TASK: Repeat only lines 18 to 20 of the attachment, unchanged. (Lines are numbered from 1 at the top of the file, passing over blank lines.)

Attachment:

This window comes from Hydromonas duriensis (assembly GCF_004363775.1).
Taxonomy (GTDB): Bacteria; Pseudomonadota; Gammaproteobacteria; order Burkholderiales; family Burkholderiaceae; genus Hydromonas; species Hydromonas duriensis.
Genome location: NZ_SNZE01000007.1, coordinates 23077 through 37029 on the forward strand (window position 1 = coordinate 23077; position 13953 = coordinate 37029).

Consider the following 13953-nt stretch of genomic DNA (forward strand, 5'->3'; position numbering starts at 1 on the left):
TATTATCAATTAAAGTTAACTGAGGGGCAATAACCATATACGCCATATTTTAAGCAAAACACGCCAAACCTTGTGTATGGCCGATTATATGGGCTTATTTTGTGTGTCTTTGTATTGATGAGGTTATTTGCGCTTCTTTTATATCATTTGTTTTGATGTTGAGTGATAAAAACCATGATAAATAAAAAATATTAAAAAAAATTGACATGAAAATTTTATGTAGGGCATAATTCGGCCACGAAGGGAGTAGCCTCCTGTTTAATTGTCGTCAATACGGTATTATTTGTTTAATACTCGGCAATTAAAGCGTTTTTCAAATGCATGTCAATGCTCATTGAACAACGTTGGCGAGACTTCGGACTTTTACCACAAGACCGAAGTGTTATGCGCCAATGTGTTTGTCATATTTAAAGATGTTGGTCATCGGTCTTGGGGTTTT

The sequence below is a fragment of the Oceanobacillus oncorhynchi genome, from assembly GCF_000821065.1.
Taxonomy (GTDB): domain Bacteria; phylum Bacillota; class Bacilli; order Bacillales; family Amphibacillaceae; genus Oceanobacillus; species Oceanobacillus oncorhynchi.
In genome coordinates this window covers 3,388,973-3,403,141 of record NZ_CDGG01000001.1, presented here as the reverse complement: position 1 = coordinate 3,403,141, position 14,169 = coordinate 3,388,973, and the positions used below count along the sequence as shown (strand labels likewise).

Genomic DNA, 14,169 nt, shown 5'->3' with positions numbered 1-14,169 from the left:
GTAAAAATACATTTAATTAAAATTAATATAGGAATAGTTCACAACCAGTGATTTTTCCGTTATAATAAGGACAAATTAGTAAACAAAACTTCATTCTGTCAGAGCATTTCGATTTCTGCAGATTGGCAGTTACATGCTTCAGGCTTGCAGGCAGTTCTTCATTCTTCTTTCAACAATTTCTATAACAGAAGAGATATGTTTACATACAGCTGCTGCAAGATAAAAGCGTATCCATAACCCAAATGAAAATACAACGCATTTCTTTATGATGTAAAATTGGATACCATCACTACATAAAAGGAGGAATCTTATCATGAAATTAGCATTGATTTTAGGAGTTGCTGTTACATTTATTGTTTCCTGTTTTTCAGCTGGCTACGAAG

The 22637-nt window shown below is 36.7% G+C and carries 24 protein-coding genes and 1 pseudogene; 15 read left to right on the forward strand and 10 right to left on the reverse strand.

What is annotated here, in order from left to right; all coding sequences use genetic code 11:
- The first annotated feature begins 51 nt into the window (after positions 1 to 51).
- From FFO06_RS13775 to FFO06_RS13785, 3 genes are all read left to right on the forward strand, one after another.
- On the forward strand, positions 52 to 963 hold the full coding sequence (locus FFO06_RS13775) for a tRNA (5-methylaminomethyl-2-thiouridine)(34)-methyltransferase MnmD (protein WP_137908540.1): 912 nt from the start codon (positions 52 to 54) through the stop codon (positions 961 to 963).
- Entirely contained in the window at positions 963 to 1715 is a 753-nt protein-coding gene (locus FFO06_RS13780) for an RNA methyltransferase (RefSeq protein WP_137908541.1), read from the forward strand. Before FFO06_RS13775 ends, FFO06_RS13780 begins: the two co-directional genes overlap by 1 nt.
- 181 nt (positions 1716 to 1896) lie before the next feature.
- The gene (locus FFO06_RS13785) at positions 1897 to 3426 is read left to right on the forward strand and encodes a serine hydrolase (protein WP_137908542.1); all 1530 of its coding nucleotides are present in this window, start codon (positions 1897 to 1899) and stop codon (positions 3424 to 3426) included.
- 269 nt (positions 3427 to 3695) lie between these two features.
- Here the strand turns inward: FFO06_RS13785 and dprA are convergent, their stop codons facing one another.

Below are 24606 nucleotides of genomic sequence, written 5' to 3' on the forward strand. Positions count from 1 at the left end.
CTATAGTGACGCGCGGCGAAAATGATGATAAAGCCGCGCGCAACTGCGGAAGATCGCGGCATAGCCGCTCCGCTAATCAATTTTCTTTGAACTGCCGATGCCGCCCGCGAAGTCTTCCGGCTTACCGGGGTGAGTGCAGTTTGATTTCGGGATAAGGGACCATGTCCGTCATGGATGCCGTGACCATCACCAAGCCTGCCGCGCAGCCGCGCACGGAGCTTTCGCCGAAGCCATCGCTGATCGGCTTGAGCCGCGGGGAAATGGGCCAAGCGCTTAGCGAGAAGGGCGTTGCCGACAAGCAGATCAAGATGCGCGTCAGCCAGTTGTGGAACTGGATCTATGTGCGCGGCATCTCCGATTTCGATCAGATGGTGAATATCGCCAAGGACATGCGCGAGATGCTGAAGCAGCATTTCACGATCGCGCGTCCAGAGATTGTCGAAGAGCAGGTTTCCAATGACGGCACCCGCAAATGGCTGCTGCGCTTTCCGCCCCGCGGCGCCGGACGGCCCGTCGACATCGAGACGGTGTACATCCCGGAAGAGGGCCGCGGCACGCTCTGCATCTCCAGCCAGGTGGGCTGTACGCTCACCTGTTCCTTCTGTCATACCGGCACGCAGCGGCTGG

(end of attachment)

- The gene (locus FFO06_RS13785) at positions 1897 to 3426 is read left to right on the forward strand and encodes a serine hydrolase (protein WP_137908542.1); all 1530 of its coding nucleotides are present in this window, start codon (positions 1897 to 1899) and stop codon (positions 3424 to 3426) included.
- 269 nt (positions 3427 to 3695) lie between these two features.
- Here the strand turns inward: FFO06_RS13785 and dprA are convergent, their stop codons facing one another.